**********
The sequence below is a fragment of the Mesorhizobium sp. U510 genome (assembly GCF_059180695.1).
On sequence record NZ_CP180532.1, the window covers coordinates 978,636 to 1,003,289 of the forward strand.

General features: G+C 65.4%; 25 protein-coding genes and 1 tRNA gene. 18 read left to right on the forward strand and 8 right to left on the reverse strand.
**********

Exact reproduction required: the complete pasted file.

The sequence below is a fragment of the Mesorhizobium sp. U510 genome (assembly GCF_059180695.1).
On sequence record NZ_CP180532.1, the window covers coordinates 978,636 to 1,003,289 of the forward strand.

General features: G+C 65.4%; 25 protein-coding genes and 1 tRNA gene. 18 read left to right on the forward strand and 8 right to left on the reverse strand.